Another Headgasket Bites The Dust

Engine, Transmission and related drivetrain.
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D52E
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Another Headgasket Bites The Dust

Postby D52E » 17 Apr 2016 06:54

It's been about 3 years now since I changed the headgasket on my car. Yesterday it decided to go again. The failure this time appears to be a water passage on the exhaust side of #3. The gasket appears to have come apart. There are witness marks in the gasket that look like it got hot. The temperature gauge never actually got hot but it could be due to the exhaust gasses creating some sort of air pocket. I was hoping to get some advice on contributing factors to my falures.

Relevant information:
L20b 0.5mm over
W53 head milled a bunch
Pontiac Fiero radiator (I think the thermostat housing is higher than the radiator tanks)
Radiator filler neck hose run to a reservoir
Weber DCOE 45s (the manifold does not have water passages)
Electric fan with thermostatic switch at about 165 degrees located in thermostat housing


In the pictures you can see the gasket falure location between 2 and 3 cylinder. Notice the discoloration of the gasket between the 2 cylinders.

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datzenmike
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Re: Another Headgasket Bites The Dust

Postby datzenmike » 17 Apr 2016 07:56

Could be the gasket quality but if it blew there before, I would look at the head not being perfectly flat. A high spot here would be all it takes.

It did blow on the block surface side so inspect the block for erosion. Are you using anti-freeze coolant????

Check the block bolt hole threads nearby. Are the head bolts bottoming out on debris in the hole and reading full torque but not clamping the head down?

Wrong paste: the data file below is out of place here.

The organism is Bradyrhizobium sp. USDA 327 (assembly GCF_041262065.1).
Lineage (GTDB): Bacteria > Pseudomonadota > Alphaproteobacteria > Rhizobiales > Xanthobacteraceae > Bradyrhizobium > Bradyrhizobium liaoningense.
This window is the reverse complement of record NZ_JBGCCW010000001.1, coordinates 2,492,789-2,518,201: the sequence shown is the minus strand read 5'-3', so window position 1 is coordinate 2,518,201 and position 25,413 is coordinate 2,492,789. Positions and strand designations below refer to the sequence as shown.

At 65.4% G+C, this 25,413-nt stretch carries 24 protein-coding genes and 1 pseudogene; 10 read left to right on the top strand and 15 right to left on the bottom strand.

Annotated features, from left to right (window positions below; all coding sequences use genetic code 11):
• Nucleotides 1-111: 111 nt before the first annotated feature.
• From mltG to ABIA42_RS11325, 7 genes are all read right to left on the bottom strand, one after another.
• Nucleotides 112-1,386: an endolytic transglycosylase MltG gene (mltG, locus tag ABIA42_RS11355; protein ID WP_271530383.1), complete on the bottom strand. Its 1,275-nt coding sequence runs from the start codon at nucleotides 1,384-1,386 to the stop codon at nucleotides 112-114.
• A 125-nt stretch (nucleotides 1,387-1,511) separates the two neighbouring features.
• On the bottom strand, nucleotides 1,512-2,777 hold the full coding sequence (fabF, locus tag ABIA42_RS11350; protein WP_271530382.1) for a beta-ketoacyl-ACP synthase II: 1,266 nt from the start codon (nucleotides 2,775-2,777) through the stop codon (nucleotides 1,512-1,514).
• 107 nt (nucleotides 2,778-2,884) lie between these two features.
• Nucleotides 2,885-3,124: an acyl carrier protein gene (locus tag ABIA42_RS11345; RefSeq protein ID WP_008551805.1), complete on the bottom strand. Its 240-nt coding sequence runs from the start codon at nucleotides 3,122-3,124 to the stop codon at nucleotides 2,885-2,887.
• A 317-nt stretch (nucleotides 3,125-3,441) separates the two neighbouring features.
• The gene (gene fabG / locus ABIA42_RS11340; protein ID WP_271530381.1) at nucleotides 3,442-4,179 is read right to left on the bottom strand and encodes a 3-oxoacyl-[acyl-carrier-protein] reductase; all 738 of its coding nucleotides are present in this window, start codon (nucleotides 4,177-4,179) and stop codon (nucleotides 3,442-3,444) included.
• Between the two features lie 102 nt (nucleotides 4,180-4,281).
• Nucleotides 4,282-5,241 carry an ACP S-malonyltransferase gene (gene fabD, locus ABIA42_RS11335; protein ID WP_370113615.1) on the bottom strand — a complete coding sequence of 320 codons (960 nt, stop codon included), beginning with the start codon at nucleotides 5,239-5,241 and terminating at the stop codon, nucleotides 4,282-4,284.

L20B with un-milled closed chamber head is 9.8 compression. If it has been shaved it will be higher.
"Nissan 'shit the bed' when they made these, plain and simple." McShagger510 on flattop SUs

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okayfine
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Re: Another Headgasket Bites The Dust

Postby okayfine » 17 Apr 2016 11:55

Head looks sorta semi-closed, plus they have a bunch of unshrouding around the valves.
Because when you spend a silly amount of money on a silly, trivial thing that will help you not one jot, you are demonstrating that you have a soul and a heart and that you are the sort of person who has no time for Which? magazine. – Jeremy Clarkson

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Byron510
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Re: Another Headgasket Bites The Dust

Postby Byron510 » 17 Apr 2016 22:33

I had a mystery head gasket failure once on my wagon - same spot. As it was an EFI conversion, and the day I diagnosed the blown head gasket, I was to be headed out from Vancouver to Edson to watch the Big Horn National Rally.